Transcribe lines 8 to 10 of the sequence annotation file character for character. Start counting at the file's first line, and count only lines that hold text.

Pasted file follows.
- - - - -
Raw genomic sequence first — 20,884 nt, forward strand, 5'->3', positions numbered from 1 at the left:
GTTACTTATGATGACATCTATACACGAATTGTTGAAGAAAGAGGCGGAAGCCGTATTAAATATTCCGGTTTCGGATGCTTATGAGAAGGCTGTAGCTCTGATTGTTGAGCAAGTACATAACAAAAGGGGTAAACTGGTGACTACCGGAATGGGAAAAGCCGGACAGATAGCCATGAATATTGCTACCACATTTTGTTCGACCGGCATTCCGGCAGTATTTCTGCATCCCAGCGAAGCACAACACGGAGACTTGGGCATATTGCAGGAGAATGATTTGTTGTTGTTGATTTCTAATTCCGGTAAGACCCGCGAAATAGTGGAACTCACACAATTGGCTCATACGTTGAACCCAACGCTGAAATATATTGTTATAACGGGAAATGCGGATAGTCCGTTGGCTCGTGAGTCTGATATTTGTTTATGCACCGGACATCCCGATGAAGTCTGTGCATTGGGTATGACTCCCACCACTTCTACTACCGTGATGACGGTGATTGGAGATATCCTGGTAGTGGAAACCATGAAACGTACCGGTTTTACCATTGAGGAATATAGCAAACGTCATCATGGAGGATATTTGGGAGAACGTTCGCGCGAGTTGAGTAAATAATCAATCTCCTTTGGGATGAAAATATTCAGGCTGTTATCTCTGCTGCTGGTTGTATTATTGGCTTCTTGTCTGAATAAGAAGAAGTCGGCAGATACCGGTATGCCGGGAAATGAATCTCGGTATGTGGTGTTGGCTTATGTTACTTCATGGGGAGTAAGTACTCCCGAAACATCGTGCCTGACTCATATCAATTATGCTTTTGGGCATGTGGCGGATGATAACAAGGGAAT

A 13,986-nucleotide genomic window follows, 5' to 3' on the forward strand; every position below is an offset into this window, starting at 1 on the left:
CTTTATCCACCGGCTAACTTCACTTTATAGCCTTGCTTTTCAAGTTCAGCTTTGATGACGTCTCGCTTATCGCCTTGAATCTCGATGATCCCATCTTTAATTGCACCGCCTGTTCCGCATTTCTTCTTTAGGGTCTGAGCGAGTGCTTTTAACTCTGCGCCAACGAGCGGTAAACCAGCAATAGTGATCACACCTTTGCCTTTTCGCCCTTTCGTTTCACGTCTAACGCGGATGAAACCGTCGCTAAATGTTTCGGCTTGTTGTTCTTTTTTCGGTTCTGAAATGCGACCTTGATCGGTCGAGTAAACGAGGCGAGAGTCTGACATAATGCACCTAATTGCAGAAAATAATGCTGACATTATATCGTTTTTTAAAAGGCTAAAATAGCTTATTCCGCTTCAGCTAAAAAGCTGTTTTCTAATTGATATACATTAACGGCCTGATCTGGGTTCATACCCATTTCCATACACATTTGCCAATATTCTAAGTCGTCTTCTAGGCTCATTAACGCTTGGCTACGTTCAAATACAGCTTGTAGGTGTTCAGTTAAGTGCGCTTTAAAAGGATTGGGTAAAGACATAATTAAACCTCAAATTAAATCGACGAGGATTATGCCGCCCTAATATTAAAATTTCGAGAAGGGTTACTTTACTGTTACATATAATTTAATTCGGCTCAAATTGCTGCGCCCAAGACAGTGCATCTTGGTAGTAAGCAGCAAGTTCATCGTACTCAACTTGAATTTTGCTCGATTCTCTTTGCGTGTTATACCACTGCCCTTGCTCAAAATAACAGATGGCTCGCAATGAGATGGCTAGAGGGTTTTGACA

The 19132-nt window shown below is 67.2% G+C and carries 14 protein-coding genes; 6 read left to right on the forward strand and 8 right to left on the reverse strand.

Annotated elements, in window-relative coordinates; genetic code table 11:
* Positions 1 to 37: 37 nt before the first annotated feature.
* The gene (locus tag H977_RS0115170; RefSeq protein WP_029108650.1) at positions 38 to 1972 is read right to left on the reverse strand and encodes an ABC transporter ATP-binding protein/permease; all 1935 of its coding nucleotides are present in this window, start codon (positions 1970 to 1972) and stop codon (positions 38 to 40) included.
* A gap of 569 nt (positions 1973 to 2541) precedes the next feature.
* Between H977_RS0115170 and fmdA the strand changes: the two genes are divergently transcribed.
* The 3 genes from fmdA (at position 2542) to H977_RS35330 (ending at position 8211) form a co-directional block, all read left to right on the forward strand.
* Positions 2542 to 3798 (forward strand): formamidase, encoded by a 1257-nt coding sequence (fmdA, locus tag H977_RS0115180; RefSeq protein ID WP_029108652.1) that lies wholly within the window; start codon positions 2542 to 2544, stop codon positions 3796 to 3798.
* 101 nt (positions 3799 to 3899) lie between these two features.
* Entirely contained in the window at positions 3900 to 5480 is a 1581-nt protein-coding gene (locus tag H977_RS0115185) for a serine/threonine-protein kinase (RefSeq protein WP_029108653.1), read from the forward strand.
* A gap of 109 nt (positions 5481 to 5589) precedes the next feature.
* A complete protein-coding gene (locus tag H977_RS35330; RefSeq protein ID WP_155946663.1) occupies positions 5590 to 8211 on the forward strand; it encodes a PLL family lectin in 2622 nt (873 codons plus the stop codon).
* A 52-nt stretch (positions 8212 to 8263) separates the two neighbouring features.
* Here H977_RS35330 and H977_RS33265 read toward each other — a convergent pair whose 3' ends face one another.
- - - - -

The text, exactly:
* The gene (locus tag H977_RS0115170; RefSeq protein WP_029108650.1) at positions 38 to 1972 is read right to left on the reverse strand and encodes an ABC transporter ATP-binding protein/permease; all 1935 of its coding nucleotides are present in this window, start codon (positions 1970 to 1972) and stop codon (positions 38 to 40) included.
* A gap of 569 nt (positions 1973 to 2541) precedes the next feature.
* Between H977_RS0115170 and fmdA the strand changes: the two genes are divergently transcribed.